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#5

in Used Wagons $20K and up

Avg. Price Paid: $22,481 - $27,095
Original MSRP: $23,495 - $32,095
MPG: 21 City / 28 Hwy
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2013 Subaru Outback Performance

This performance review was created when the car was new. Some links may no longer point to an active page.

Reviewers rate the performance of the 2013 Subaru Outback near the top of the class. Though the base engine leaves them wanting a bit more power, most reviewers say its fine for commuting. The best part of the Outback’s performance, according to most reviewers, is its car-like handling. Standard all-wheel drive gives the Outback some light off-roading ability.

  • "Even if the 2013 Subaru Outback never spent a second in the Australian expanse that inspired its name, it's reassuring to know that knotty, rutted desert roads pose minimal challenge for Subaru's crossover wagon. With 8.7 inches of ground clearance and standard all-wheel drive, the Outback is a rugged adventure vehicle that can negotiate dirt roads and snowed-in streets with confidence, even if rugged off-roading is out of the question." -- Edmunds
  • "Few vehicles on the market can equal the Subaru Outback's ability to conquer tough terrain while simultaneously delivering carlike fuel economy." -- Kelley Blue Book

Acceleration and Power

2013 Subaru Outback 2.5i models have a 173-horsepower 2.5-liter four-cylinder engine. The standard transmission is a six-speed manual, but a continuously variable transmission (CVT), which drives like an automatic, is optional. The 3.6R models have a 256-horespower 3.6-liter six-cylinder boxer engine that’s paired with a five-speed automatic. Going for the 2.5i model with the CVT gets you the best fuel economy at an EPA-estimated 24/30 mpg city/highway. The 3.6R models get 18/25 mpg city/highway.

Though most reviewers concede that the 2.5i model makes the most sense for around-town driving and commuting, thanks to its adequate power and good fuel economy, they also recommend the 3.6R model for drivers who frequently travel on the highway, through mountains or with a full load. Reviewers say that the 3.6R model has more power for passing, and that the CVT on the 2.5i model often struggles on hills.

See full 2013 Subaru Outback specs »

  • "Of course, opting for the Six brings more power. But it also delivers a heavier, more substantial feel to the steering. By itself, the Six is amazingly smooth, and the heft to the steering isn't necessarily negative. But the gain in performance doesn't seem to be worth the trouble or expense, considering how brilliantly the Four works with the CVT." -- Popular Mechanics (2010)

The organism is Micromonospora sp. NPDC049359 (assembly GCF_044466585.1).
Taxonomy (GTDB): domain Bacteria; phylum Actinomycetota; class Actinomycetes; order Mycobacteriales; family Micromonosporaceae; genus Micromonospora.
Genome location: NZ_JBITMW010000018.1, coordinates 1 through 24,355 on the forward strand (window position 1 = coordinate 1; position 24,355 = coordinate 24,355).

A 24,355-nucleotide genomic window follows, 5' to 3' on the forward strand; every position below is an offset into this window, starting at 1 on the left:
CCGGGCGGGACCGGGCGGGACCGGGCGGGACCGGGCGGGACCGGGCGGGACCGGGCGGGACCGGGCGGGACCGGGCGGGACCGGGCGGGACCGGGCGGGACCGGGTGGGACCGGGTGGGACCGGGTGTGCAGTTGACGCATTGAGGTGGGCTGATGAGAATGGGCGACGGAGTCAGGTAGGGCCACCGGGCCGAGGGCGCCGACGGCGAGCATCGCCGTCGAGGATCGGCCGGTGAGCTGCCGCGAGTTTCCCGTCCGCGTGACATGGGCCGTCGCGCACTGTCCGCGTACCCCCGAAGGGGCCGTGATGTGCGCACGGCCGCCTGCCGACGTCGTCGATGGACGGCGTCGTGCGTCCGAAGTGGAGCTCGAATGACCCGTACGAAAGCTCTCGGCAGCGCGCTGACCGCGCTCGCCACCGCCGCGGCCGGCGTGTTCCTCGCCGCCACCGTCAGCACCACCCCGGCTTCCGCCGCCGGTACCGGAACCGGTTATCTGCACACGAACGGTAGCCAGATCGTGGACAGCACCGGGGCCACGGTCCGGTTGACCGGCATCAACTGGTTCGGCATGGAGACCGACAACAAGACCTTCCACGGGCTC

• "The 2.5-liter four-cylinder delivers both adequate performance and respectable fuel economy with either the six-speed manual or the excellent CVT automatic. It's a solid choice if you need to balance fuel economy with utility. Folks who regularly travel hills and grades, or frequently haul full loads of passengers, cargo or both would be better served by the six-cylinder." -- Edmunds
  • "If fuel economy takes precedent over quick acceleration, the 2013 Subaru Outback's 2.5-liter four with the continuously variable transmission (CVT) is your best bet. The 173-horsepower engine has to work... a bit, but once up to speed, the CVT finds and holds the engine's peak torque, providing a good balance of response and efficiency." -- Kelley Blue Book
  • "Outbacks with the 4-cylinder engine and the CVT have decent power in most situations, but they lack reserve muscle for passing and merging. The CVT can become confused in hilly driving conditions." -- Consumer Guide (2012)

Handling and Braking

The vast majority of reviewers give the 2013 Subaru Outback positive reviews for its handling and braking. Though it has as much cargo space as some midsize SUVs, reviewers say the Outback drives like a car, with little body roll, accurate steering and a smooth ride. Standard all-wheel drive gives the Outback some light off-road capability.

  • "On the road, the Outback demonstrates an impressive sedan-like feel, in part because the low center of gravity of its powertrain more than offsets its tall bodywork. Steering is precise and predictable, and only some slight wind noise around the roof racks intrudes on the quiet ride." -- Kelley Blue Book
  • "Subaru has consistently offered crossovers that provide car-like handling, with ample ground clearance and an ability to hold the road like no other crossover in the same price range. For the 2013 Subaru Outback, the maker has found a way to improve handling even more by stiffening the structure of the Outback as well as tweaking the steering and suspension to improve ride and decrease body roll." -- Car Gurus
  • "Outback is always controlled, never harsh, and more comfortable than many family sedans and nearly any similarly sized SUV. Larger bumps are felt, but Outback's compliant suspension and stout body structure work together so occupants aren't jostled." -- Consumer Guide (2012)
  • "Of course, standard all-wheel drive and 8.7 inches of ground clearance are really what the Outback is about. Light off-roading is the idea here, and the Outback can traverse narrow, deeply rutted trails that would intimidate other crossovers. The 2013 Subaru Outback is not quite a trail-rated, rock-crawling Jeep, but carrying kayaks and mountain bikes off the beaten path is a cinch." -- Edmunds

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